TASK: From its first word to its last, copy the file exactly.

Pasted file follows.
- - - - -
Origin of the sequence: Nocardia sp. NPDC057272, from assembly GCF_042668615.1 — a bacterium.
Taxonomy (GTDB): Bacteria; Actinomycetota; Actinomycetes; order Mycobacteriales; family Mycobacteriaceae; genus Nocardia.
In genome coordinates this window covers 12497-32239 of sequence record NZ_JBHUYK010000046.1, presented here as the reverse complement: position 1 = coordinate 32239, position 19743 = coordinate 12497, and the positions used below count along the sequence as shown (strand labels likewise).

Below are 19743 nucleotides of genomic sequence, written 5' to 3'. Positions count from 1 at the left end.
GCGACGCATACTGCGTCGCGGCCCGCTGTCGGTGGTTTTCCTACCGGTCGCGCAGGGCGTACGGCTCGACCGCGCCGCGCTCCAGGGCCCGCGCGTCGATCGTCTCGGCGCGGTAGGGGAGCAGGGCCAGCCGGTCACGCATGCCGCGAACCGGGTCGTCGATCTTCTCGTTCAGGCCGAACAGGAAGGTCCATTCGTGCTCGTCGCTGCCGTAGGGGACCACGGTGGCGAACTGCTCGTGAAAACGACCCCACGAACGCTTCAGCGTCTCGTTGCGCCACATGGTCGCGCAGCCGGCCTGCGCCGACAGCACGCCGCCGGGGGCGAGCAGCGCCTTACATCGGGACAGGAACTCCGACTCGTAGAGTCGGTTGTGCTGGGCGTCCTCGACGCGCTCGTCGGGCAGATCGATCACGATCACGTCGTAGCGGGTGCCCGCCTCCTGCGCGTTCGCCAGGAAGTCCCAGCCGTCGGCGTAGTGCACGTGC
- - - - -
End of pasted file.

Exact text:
Origin of the sequence: Nocardia sp. NPDC057272, from assembly GCF_042668615.1 — a bacterium.
Taxonomy (GTDB): Bacteria; Actinomycetota; Actinomycetes; order Mycobacteriales; family Mycobacteriaceae; genus Nocardia.
In genome coordinates this window covers 12497-32239 of sequence record NZ_JBHUYK010000046.1, presented here as the reverse complement: position 1 = coordinate 32239, position 19743 = coordinate 12497, and the positions used below count along the sequence as shown (strand labels likewise).

Below are 19743 nucleotides of genomic sequence, written 5' to 3'. Positions count from 1 at the left end.
GCGACGCATACTGCGTCGCGGCCCGCTGTCGGTGGTTTTCCTACCGGTCGCGCAGGGCGTACGGCTCGACCGCGCCGCGCTCCAGGGCCCGCGCGTCGATCGTCTCGGCGCGGTAGGGGAGCAGGGCCAGCCGGTCACGCATGCCGCGAACCGGGTCGTCGATCTTCTCGTTCAGGCCGAACAGGAAGGTCCATTCGTGCTCGTCGCTGCCGTAGGGGACCACGGTGGCGAACTGCTCGTGAAAACGACCCCACGAACGCTTCAGCGTCTCGTTGCGCCACATGGTCGCGCAGCCGGCCTGCGCCGACAGCACGCCGCCGGGGGCGAGCAGCGCCTTACATCGGGACAGGAACTCCGACTCGTAGAGTCGGTTGTGCTGGGCGTCCTCGACGCGCTCGTCGGGCAGATCGATCACGATCACGTCGTAGCGGGTGCCCGCCTCCTGCGCGTTCGCCAGGAAGTCCCAGCCGTCGGCGTAGTGCACGTGC